Medical cannabis can reduce this brain disorder, study finds

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In a new study, researchers found medical cannabis could help reduce essential tremor, a nervous system (neurological) disorder that causes involuntary and rhythmic shaking.

The research was conducted by a team at the University of Copenhagen.

Tremor can affect almost any part of the body, but the trembling occurs most often in hands — especially when people do simple tasks, such as drinking from a glass or tying shoelaces.

It can be extremely inhibitory and seriously reduce the patient’s quality of life.

Cannabinoids are compounds found in cannabis and in the central nervous system.

In the study, the team found that a specific synthetic cannabinoid (cannabinoid WIN55,212-2) reduces essential tremors by activating the support cells of the spinal cord and brain, known as astrocytes.

Previous research into medical cannabis has focussed on the nerve cells, the so-called neurons.

The current team discovered that an injection with the cannabinoid WIN55,212-2 into the spinal cord turns on the astrocytes in the spinal cord and prompts them to release the substance adenosine, which subsequently reduces nerve activity and thus the undesired shaking.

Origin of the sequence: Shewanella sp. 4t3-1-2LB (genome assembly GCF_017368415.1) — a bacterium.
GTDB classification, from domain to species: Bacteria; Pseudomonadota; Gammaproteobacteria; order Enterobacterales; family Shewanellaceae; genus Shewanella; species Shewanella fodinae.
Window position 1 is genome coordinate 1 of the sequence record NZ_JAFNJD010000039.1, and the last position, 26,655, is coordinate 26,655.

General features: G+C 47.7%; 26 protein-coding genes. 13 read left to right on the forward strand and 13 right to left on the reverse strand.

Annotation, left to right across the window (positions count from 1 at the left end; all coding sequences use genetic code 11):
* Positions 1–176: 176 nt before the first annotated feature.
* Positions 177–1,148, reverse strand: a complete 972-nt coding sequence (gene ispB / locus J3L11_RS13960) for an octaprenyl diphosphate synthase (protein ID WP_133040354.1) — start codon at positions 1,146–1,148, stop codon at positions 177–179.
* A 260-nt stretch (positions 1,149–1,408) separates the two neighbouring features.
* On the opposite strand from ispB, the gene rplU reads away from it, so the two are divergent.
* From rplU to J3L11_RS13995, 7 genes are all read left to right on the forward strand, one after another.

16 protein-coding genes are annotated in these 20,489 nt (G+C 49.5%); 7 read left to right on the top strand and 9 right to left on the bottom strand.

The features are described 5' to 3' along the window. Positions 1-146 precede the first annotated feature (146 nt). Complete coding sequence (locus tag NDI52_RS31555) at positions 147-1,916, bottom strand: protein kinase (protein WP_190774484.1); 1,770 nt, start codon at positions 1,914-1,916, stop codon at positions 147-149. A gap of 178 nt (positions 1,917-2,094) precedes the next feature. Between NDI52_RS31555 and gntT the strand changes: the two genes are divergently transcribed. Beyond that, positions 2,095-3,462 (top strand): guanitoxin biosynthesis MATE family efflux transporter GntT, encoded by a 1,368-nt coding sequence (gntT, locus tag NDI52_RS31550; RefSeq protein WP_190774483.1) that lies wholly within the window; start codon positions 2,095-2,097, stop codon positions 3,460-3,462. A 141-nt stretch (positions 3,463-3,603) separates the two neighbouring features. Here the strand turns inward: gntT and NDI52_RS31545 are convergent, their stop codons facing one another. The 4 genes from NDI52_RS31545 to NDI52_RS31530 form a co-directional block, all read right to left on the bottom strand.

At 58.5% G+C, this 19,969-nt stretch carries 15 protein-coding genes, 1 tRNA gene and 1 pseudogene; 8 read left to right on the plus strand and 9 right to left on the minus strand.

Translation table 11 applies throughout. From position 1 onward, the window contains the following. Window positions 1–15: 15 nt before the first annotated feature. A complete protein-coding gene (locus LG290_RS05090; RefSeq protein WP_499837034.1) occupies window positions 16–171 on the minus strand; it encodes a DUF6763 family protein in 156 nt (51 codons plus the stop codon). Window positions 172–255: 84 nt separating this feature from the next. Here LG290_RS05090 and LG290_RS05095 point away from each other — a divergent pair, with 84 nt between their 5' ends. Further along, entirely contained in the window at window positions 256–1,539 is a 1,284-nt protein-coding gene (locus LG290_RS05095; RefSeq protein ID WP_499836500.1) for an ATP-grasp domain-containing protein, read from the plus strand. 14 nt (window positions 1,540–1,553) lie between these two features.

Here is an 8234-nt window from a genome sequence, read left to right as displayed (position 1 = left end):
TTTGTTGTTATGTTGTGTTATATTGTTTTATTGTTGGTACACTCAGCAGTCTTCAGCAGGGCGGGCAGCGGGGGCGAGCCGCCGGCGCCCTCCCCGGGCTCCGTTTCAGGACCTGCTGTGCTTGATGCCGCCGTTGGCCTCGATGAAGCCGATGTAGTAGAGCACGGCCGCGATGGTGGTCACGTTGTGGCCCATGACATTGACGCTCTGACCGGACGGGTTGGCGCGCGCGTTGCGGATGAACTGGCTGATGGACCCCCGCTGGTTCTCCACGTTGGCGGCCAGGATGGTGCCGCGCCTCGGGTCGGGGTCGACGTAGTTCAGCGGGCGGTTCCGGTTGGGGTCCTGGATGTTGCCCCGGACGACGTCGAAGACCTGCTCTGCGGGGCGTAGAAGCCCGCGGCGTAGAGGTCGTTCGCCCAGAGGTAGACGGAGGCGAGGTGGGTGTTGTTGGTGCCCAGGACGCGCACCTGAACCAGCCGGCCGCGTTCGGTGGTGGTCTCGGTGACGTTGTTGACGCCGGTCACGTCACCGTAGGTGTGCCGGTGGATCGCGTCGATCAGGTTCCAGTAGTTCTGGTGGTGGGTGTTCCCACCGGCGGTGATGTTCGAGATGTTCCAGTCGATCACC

That astrocytes are part of the explanation for the effect of cannabis is a completely new approach to understanding the medical effect of cannabis, and it may help improve the treatment of patients suffering from involuntary shaking.

The spinal cord is responsible for most of our movements. Both voluntary and spontaneous movements are triggered when the spinal cord’s motor neurons are activated.

The motor neurons connect the spinal cord with the muscles, and each time a motor neuron sends impulses to the muscles, it leads to contraction and thus movement.

Involuntary shaking occurs when the motor neurons send out conflicting signals at the same time. And that is why the researchers have focussed on the spinal cord.

The team hopes to develop a new approach that uses medical cannabis to treat shaking.

This new approach will avoid affecting the neurons in the brain responsible for our memory and cognitive abilities, and doctors would be able to offer patients suffering from involuntary shaking effective treatment without exposing them to any of the most problematic side effects of medical cannabis.

The study is published in Nature Neuroscience. One author of the study is Associate Professor Jean-François Perrier.

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